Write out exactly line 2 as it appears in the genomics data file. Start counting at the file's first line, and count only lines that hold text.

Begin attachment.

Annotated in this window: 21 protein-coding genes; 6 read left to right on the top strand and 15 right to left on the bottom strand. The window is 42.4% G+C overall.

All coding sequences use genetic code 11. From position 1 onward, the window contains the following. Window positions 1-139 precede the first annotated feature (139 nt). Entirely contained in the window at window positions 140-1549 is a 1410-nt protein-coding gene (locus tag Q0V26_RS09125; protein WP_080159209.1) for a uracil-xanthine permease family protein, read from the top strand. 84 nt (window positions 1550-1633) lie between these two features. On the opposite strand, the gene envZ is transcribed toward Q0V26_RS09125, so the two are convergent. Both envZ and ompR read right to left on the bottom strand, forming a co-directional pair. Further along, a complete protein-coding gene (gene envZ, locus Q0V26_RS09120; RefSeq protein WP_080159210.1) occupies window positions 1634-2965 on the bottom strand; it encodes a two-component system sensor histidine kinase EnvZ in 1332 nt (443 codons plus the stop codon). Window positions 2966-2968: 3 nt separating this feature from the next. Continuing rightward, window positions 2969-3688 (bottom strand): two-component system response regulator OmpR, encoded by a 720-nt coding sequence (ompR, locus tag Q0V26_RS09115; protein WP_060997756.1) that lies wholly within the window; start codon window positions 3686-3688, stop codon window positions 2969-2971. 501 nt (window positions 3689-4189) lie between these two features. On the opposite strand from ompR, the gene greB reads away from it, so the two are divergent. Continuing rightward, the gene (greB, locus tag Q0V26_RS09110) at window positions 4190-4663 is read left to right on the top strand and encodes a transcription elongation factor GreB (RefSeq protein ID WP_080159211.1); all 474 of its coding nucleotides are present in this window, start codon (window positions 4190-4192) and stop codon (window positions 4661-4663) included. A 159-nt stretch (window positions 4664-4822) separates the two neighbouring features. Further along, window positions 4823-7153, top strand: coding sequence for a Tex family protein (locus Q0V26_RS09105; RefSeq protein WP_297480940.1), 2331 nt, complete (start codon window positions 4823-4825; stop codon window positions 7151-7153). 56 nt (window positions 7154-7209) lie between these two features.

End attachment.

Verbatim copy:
All coding sequences use genetic code 11. From position 1 onward, the window contains the following. Window positions 1-139 precede the first annotated feature (139 nt). Entirely contained in the window at window positions 140-1549 is a 1410-nt protein-coding gene (locus tag Q0V26_RS09125; protein WP_080159209.1) for a uracil-xanthine permease family protein, read from the top strand. 84 nt (window positions 1550-1633) lie between these two features. On the opposite strand, the gene envZ is transcribed toward Q0V26_RS09125, so the two are convergent. Both envZ and ompR read right to left on the bottom strand, forming a co-directional pair. Further along, a complete protein-coding gene (gene envZ, locus Q0V26_RS09120; RefSeq protein WP_080159210.1) occupies window positions 1634-2965 on the bottom strand; it encodes a two-component system sensor histidine kinase EnvZ in 1332 nt (443 codons plus the stop codon). Window positions 2966-2968: 3 nt separating this feature from the next. Continuing rightward, window positions 2969-3688 (bottom strand): two-component system response regulator OmpR, encoded by a 720-nt coding sequence (ompR, locus tag Q0V26_RS09115; protein WP_060997756.1) that lies wholly within the window; start codon window positions 3686-3688, stop codon window positions 2969-2971. 501 nt (window positions 3689-4189) lie between these two features. On the opposite strand from ompR, the gene greB reads away from it, so the two are divergent. Continuing rightward, the gene (greB, locus tag Q0V26_RS09110) at window positions 4190-4663 is read left to right on the top strand and encodes a transcription elongation factor GreB (RefSeq protein ID WP_080159211.1); all 474 of its coding nucleotides are present in this window, start codon (window positions 4190-4192) and stop codon (window positions 4661-4663) included. A 159-nt stretch (window positions 4664-4822) separates the two neighbouring features. Further along, window positions 4823-7153, top strand: coding sequence for a Tex family protein (locus Q0V26_RS09105; RefSeq protein WP_297480940.1), 2331 nt, complete (start codon window positions 4823-4825; stop codon window positions 7151-7153). 56 nt (window positions 7154-7209) lie between these two features.